The working class of Ireland, who are the predominant population of the country, might be considered the disadvantaged because they are the ones over whom the Garda can exercise their power upon. However, the nature of the Garda which has always been appreciated as to being a non-violent force seems to follow the theory of Foucault which believes in the use of power only after the scientific realisation of the truth. The theory of power by Weber seems to be on the contrary side as it speaks of a traditional power. However, Weber’s third theory of power is a similar to Foucault’s which focuses on the rational use of power but the only difference that Foucault demonstrated is the abolition of the authoritative power. He believed that power is the combination of rational belief of every individual. It is considered to be the true power. The other forms which are identified as power are mere displays of authoritative pride.
Hence, analysing with the theories and the present condition of the police system of Ireland, in the form of Garda Sochiana, it can be seen that the Garda plays a very important life in the lives of the people of Ireland. One of the most peaceful police forces of the world, the Garda uses its power on the basis of rationality and not as a mere tool of authoritative force. The Garda uniform is a symbol of hope and trust for the people of Ireland (Gavin 2015). It utilizes the power and authority as a positive symbol for the people. This allows the Garda to access itself and identify the people it should address. This puts the disadvantaged class in a better position where they are less exploited on the basis of power and politics.
The Relationship between the Health Service and the people:
The health service is one of the most important institutions in society. Similarly, in Ireland, the health service plays a very important part in the lives of the common people. It is essential to understand the relationship between the health service institution and the common people to analyse the theories of power that exist in the society. The analysis is important as it helps in the study of the position of the disadvantaged with regards to the utility of the health service. It is essential to see whether the people receive proper health services or the institutions being in the position of power exploits the disadvantaged.
The most important factor of analysis is to evaluate the interaction between the doctors and the patients. It is essential for the doctor to exercise proper communication skills for the better understanding of the requirements of the patients. These puts the doctors or the health service institutions in the position of power as they have to utilize their experiences fort the better understanding of the symptoms of the patients and their complications. The patients remain on the receiving end of the treatment and it gives the health service institution and the doctors the power to decide the needs of the patients according to the judgements of the symptoms of the patients and on the basis of the constantly evolving medical science.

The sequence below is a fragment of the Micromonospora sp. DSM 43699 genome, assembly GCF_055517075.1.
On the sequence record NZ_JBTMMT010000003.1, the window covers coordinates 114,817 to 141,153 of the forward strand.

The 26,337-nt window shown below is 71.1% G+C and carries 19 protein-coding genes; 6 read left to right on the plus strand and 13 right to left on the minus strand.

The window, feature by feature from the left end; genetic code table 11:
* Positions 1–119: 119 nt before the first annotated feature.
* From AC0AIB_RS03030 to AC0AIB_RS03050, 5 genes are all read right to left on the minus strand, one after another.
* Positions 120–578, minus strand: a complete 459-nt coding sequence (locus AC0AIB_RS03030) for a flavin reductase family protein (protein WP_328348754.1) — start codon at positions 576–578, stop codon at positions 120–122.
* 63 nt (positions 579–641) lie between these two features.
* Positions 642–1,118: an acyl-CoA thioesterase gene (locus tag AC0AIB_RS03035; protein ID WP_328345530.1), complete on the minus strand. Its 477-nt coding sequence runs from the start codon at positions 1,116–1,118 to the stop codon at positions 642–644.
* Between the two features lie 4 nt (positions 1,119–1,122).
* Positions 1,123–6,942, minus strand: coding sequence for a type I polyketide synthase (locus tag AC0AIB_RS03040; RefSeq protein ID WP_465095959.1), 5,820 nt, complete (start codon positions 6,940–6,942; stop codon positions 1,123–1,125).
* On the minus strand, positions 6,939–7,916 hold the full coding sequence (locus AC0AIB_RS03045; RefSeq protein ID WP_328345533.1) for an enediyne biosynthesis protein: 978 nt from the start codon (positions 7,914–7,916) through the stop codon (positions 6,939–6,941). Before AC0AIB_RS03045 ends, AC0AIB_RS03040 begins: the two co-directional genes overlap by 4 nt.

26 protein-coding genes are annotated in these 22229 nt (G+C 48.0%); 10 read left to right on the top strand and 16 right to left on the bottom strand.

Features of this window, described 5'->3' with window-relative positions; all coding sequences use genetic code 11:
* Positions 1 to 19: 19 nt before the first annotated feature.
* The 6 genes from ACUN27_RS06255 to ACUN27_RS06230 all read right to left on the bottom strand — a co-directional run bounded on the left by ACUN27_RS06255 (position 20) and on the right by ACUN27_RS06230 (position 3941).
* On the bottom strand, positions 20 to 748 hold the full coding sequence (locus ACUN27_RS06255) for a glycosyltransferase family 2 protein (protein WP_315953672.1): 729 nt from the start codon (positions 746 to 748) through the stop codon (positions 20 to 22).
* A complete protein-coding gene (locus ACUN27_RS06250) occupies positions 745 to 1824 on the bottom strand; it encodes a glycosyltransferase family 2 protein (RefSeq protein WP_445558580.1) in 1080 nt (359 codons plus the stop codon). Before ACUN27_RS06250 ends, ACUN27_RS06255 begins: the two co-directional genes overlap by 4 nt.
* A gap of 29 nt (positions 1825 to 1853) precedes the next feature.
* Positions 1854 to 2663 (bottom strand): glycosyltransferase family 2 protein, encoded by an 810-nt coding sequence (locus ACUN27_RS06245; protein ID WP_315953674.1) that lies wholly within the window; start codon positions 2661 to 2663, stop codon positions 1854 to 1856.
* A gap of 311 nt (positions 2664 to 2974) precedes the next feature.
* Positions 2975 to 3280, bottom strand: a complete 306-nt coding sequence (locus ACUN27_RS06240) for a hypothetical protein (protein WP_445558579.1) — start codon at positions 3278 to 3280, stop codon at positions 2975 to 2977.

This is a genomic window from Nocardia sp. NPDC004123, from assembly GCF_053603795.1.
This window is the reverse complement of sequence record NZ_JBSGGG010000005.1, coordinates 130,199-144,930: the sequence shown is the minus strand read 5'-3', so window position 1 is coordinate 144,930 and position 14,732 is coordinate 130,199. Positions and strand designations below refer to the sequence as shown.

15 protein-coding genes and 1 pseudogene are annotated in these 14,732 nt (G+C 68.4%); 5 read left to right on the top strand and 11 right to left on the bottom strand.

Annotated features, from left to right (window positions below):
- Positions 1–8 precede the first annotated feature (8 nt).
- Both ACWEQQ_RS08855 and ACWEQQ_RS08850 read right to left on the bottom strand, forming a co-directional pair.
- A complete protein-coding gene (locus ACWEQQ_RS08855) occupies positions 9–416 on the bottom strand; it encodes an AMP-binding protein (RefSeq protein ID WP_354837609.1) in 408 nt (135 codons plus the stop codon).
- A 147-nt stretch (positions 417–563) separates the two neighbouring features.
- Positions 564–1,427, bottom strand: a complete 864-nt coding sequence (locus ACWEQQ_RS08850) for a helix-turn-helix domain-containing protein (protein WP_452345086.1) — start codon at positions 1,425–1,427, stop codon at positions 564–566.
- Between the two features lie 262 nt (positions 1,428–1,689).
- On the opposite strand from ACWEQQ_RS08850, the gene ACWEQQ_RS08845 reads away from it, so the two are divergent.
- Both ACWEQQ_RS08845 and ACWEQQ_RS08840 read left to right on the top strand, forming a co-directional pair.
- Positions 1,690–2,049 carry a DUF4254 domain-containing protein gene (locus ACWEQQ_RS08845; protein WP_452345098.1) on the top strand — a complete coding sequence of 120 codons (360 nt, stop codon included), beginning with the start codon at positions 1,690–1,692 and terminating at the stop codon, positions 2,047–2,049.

Making decisions thus requires the proper responsibility of utilizing power. It requires the proper understanding of the patient, and taking decisions according to the resources available. The health service as institution must utilize power to develop the infrastructure and the agency to give proper healthcare to the disadvantaged. However, it is arguable whether the health service institutions in Ireland utilize power in the proper sense of terms or exploit the disadvantaged.
According to the World Health Organization, health is defined as the well-being of the physical, mental and social state of mind (World Health Organization, 2014). Hence, while discussing the power situation of the health service institutions it is important to understand whether they address all the aspects of the individual well-being or just make the institution a generalized power source. The Health Service Executive is the executive power that looks after the running of the health care institutions in Ireland. Over the recent years health care in Ireland has improved with reduce in the mortality rates from the past years.
However, it is essential to see how the system works and how it addresses the problems of the people. The health service institution in Ireland can be divided into two tiers (Timmons, Gooberman-Hill and Sharp 2013). The public health care system is the government run system which provides health care to the people in accordance to the government infrastructure and the laws. These health care system aims at providing health services on the personal and social basis to everyone in Ireland. The position of power is displayed as the people have to depend on the system of the law. However, in the last few years the advanced medical facilities and investments in different sectors such as cancers and other critical diseases show that the use of power has been a positive one. The public health care system has studied the factors that are the requirements of the common people and successfully identified them for the better development of infrastructure of the health care service.